cells. The heliocentric theory says that the earth revolves around the sun rather than vice versa. Such concepts are supported by such abundant observational and experimental evidence that they are no longer questioned in science.

Sometimes scientists themselves use the word "theory" loosely and apply it to tentative explanations that lack well-established evidence. But it is important to distinguish these casual uses of the word "theory" with its use to describe concepts such as evolution that are supported by overwhelming evidence. Scientists might wish that they had a word other than "theory" to apply to such enduring explanations of the natural world, but the term is too deeply engrained in science to be discarded.

As with all scientific knowledge, a theory can be refined or even replaced by an alternative theory in light of new and compelling evidence. For example, Chapter 3 describes how the geocentric theory that the sun revolves around the earth was replaced by the heliocentric theory of the earth's rotation on its axis and revolution around the sun. However, ideas are not referred to as "theories" in science unless they are supported by bodies of evidence that make their subsequent abandonment very unlikely. When a theory is supported by as much evidence as evolution, it is held with a very high degree of confidence.

In science, the word "hypothesis" conveys the tentativeness inherent in the common use of the word "theory." A hypothesis is a testable statement about the natural world. Through experiment and observation, hypotheses can be supported or rejected. As the earliest level of understanding, hypotheses can be used to construct more complex inferences and explanations.

Like "theory," the word "fact" has a different meaning in science than it does in common usage. A scientific fact is an observation that has been confirmed over and over. However, observations are gathered by our senses, which can never be trusted entirely. Observations also can change with better technologies or with better ways of looking at data. For example, it was held as a scientific fact for many years that human cells have 24 pairs of chromosomes, until improved techniques of microscopy revealed that they actually have 23. Ironically, facts in science often are more susceptible to change than theories—which is one reason why the word "fact" is not much used in science.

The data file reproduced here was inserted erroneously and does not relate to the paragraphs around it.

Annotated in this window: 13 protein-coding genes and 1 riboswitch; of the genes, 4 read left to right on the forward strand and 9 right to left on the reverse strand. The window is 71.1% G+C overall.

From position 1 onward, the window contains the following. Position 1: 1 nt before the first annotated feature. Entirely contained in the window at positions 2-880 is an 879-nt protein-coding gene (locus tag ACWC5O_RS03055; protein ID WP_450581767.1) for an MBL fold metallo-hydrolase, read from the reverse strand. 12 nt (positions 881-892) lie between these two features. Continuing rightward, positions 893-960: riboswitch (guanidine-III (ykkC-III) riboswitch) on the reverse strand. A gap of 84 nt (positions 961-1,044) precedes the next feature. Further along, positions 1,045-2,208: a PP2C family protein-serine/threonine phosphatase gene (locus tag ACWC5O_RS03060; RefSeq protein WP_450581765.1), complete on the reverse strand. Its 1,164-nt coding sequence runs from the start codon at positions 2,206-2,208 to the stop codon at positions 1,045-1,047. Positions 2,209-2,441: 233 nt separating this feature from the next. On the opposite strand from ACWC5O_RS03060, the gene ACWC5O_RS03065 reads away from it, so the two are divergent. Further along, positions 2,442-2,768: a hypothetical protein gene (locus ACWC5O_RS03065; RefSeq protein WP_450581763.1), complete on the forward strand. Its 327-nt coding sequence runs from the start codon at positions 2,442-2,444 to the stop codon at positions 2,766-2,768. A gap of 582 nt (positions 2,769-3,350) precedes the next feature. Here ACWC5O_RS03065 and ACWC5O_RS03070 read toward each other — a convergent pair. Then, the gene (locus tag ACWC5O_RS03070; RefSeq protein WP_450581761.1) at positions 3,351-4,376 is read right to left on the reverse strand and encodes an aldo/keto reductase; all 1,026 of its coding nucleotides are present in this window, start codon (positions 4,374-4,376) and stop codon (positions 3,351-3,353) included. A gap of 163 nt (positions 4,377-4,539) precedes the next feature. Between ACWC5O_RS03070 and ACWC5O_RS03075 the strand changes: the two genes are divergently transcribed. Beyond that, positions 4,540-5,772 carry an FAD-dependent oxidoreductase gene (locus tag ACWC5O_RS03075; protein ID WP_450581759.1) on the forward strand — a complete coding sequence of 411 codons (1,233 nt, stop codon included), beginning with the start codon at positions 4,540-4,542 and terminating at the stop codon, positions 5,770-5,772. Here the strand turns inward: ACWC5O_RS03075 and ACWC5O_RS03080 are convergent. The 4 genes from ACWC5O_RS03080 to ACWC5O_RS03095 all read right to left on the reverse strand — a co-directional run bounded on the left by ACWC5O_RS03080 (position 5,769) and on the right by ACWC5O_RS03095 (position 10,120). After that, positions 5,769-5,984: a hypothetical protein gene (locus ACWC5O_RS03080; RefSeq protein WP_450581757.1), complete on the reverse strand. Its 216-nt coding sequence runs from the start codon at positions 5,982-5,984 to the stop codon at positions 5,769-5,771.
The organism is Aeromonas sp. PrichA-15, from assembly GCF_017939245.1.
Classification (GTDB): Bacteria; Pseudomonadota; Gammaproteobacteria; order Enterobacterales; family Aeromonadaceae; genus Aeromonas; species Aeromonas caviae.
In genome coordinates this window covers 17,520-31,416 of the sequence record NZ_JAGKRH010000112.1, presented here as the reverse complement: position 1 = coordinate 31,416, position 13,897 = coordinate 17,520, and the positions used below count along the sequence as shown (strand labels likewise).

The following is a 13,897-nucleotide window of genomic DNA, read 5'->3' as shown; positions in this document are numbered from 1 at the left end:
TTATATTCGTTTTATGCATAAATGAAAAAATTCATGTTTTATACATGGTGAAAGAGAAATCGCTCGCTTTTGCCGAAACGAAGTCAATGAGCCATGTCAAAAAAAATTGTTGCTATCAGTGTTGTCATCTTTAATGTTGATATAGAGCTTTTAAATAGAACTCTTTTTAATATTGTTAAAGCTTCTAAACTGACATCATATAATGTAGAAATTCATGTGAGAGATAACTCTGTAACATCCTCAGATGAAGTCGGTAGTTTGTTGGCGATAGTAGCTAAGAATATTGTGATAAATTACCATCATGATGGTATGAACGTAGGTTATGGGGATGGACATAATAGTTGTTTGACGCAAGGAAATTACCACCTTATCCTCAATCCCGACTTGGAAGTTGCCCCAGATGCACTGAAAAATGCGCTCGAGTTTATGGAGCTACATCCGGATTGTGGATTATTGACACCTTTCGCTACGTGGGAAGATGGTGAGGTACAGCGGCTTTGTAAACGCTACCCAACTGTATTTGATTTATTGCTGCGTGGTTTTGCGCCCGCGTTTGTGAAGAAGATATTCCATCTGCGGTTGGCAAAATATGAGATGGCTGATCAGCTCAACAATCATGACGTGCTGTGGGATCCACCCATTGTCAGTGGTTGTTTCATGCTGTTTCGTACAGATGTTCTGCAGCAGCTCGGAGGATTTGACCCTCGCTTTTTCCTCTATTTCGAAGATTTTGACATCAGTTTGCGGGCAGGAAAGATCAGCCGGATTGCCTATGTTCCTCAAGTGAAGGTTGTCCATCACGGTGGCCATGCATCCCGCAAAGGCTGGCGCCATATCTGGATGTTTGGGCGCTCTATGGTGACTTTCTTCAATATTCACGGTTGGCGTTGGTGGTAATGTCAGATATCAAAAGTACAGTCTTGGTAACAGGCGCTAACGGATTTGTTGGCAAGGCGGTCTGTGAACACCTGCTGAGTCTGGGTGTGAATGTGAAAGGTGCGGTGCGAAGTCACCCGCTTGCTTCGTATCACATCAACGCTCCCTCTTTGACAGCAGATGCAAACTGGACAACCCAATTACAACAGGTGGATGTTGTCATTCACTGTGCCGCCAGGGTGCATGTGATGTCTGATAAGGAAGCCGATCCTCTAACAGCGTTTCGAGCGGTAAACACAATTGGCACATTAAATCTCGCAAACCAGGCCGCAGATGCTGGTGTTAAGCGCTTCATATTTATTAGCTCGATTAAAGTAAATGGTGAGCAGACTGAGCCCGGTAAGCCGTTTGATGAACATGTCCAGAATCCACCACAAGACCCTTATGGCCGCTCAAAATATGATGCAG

Finally, "laws" in science are typically descriptions of how the physical world behaves under certain circumstances. For example, the laws of motion describe how objects move when subjected to certain forces. These laws can be very useful in supporting hypotheses and theories, but like all elements of science they can be altered with new information and observations.

Glossary of Terms Used in Teaching About the Nature of Science

Fact: In science, an observation that has been repeatedly confirmed.

Law: A descriptive generalization about how some aspect of the natural world behaves under stated circumstances.

Hypothesis: A testable statement about the natural world that can be used to build more complex inferences and explanations.

Theory: In science, a well-substantiated explanation of some aspect of the natural world that can incorporate facts, laws, inferences, and tested hypot

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